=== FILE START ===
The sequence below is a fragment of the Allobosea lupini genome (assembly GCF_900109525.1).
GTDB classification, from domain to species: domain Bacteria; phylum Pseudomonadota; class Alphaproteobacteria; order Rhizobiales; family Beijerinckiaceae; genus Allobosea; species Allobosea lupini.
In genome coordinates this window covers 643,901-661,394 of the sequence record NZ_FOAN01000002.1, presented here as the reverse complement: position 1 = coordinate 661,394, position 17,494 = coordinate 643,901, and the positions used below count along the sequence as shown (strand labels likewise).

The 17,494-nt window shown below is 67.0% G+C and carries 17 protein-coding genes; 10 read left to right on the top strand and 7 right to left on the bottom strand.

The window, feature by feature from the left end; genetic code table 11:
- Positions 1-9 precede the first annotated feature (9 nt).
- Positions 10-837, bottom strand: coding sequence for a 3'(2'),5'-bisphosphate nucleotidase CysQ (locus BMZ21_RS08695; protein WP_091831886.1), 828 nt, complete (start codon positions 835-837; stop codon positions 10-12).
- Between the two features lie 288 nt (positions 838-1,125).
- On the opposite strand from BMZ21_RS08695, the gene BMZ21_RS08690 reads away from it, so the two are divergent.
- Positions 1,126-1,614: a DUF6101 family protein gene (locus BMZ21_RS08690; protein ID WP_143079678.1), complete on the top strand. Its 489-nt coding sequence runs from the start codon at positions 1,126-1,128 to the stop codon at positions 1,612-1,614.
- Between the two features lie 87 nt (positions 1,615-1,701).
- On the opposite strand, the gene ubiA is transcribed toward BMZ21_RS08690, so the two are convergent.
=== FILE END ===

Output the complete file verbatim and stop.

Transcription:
The sequence below is a fragment of the Allobosea lupini genome (assembly GCF_900109525.1).
GTDB classification, from domain to species: domain Bacteria; phylum Pseudomonadota; class Alphaproteobacteria; order Rhizobiales; family Beijerinckiaceae; genus Allobosea; species Allobosea lupini.
In genome coordinates this window covers 643,901-661,394 of the sequence record NZ_FOAN01000002.1, presented here as the reverse complement: position 1 = coordinate 661,394, position 17,494 = coordinate 643,901, and the positions used below count along the sequence as shown (strand labels likewise).

The 17,494-nt window shown below is 67.0% G+C and carries 17 protein-coding genes; 10 read left to right on the top strand and 7 right to left on the bottom strand.

The window, feature by feature from the left end; genetic code table 11:
- Positions 1-9 precede the first annotated feature (9 nt).
- Positions 10-837, bottom strand: coding sequence for a 3'(2'),5'-bisphosphate nucleotidase CysQ (locus BMZ21_RS08695; protein WP_091831886.1), 828 nt, complete (start codon positions 835-837; stop codon positions 10-12).
- Between the two features lie 288 nt (positions 838-1,125).
- On the opposite strand from BMZ21_RS08695, the gene BMZ21_RS08690 reads away from it, so the two are divergent.
- Positions 1,126-1,614: a DUF6101 family protein gene (locus BMZ21_RS08690; protein ID WP_143079678.1), complete on the top strand. Its 489-nt coding sequence runs from the start codon at positions 1,126-1,128 to the stop codon at positions 1,612-1,614.
- Between the two features lie 87 nt (positions 1,615-1,701).
- On the opposite strand, the gene ubiA is transcribed toward BMZ21_RS08690, so the two are convergent.